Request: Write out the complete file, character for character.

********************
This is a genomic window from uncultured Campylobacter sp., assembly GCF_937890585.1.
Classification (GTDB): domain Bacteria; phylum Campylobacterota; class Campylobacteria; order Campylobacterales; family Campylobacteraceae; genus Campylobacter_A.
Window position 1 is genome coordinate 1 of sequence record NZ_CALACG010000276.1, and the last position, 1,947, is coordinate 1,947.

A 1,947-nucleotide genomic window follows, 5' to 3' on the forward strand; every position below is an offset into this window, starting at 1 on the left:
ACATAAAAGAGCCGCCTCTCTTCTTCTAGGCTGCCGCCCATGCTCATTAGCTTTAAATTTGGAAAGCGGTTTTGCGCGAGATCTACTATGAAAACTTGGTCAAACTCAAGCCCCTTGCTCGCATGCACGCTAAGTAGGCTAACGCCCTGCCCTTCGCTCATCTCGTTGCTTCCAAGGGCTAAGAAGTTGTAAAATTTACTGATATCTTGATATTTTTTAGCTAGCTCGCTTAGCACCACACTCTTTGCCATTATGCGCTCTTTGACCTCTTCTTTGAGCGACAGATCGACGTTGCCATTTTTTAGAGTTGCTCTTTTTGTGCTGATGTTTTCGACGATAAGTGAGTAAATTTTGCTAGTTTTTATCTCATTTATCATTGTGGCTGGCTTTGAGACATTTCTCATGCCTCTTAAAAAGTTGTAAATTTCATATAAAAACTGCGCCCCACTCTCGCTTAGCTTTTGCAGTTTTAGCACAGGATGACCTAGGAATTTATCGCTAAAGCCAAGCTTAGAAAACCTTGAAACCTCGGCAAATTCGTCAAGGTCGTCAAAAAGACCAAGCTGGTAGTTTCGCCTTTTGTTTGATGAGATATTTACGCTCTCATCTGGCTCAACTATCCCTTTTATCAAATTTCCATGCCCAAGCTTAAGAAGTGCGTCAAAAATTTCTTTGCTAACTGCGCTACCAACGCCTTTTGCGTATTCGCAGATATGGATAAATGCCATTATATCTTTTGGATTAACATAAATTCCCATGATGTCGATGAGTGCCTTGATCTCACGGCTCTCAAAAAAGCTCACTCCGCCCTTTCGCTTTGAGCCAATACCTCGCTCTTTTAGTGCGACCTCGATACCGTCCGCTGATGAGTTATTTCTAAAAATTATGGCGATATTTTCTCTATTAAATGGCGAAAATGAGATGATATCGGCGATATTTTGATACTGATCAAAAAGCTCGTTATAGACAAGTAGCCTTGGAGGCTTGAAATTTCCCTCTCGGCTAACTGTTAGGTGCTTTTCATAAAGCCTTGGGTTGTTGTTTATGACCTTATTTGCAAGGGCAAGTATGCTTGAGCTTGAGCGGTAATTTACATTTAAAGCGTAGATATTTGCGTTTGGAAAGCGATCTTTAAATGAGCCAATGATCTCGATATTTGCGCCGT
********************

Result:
This is a genomic window from uncultured Campylobacter sp., assembly GCF_937890585.1.
Classification (GTDB): domain Bacteria; phylum Campylobacterota; class Campylobacteria; order Campylobacterales; family Campylobacteraceae; genus Campylobacter_A.
Window position 1 is genome coordinate 1 of sequence record NZ_CALACG010000276.1, and the last position, 1,947, is coordinate 1,947.

A 1,947-nucleotide genomic window follows, 5' to 3' on the forward strand; every position below is an offset into this window, starting at 1 on the left:
ACATAAAAGAGCCGCCTCTCTTCTTCTAGGCTGCCGCCCATGCTCATTAGCTTTAAATTTGGAAAGCGGTTTTGCGCGAGATCTACTATGAAAACTTGGTCAAACTCAAGCCCCTTGCTCGCATGCACGCTAAGTAGGCTAACGCCCTGCCCTTCGCTCATCTCGTTGCTTCCAAGGGCTAAGAAGTTGTAAAATTTACTGATATCTTGATATTTTTTAGCTAGCTCGCTTAGCACCACACTCTTTGCCATTATGCGCTCTTTGACCTCTTCTTTGAGCGACAGATCGACGTTGCCATTTTTTAGAGTTGCTCTTTTTGTGCTGATGTTTTCGACGATAAGTGAGTAAATTTTGCTAGTTTTTATCTCATTTATCATTGTGGCTGGCTTTGAGACATTTCTCATGCCTCTTAAAAAGTTGTAAATTTCATATAAAAACTGCGCCCCACTCTCGCTTAGCTTTTGCAGTTTTAGCACAGGATGACCTAGGAATTTATCGCTAAAGCCAAGCTTAGAAAACCTTGAAACCTCGGCAAATTCGTCAAGGTCGTCAAAAAGACCAAGCTGGTAGTTTCGCCTTTTGTTTGATGAGATATTTACGCTCTCATCTGGCTCAACTATCCCTTTTATCAAATTTCCATGCCCAAGCTTAAGAAGTGCGTCAAAAATTTCTTTGCTAACTGCGCTACCAACGCCTTTTGCGTATTCGCAGATATGGATAAATGCCATTATATCTTTTGGATTAACATAAATTCCCATGATGTCGATGAGTGCCTTGATCTCACGGCTCTCAAAAAAGCTCACTCCGCCCTTTCGCTTTGAGCCAATACCTCGCTCTTTTAGTGCGACCTCGATACCGTCCGCTGATGAGTTATTTCTAAAAATTATGGCGATATTTTCTCTATTAAATGGCGAAAATGAGATGATATCGGCGATATTTTGATACTGATCAAAAAGCTCGTTATAGACAAGTAGCCTTGGAGGCTTGAAATTTCCCTCTCGGCTAACTGTTAGGTGCTTTTCATAAAGCCTTGGGTTGTTGTTTATGACCTTATTTGCAAGGGCAAGTATGCTTGAGCTTGAGCGGTAATTTACATTTAAAGCGTAGATATTTGCGTTTGGAAAGCGATCTTTAAATGAGCCAATGATCTCGATATTTGCGCCGT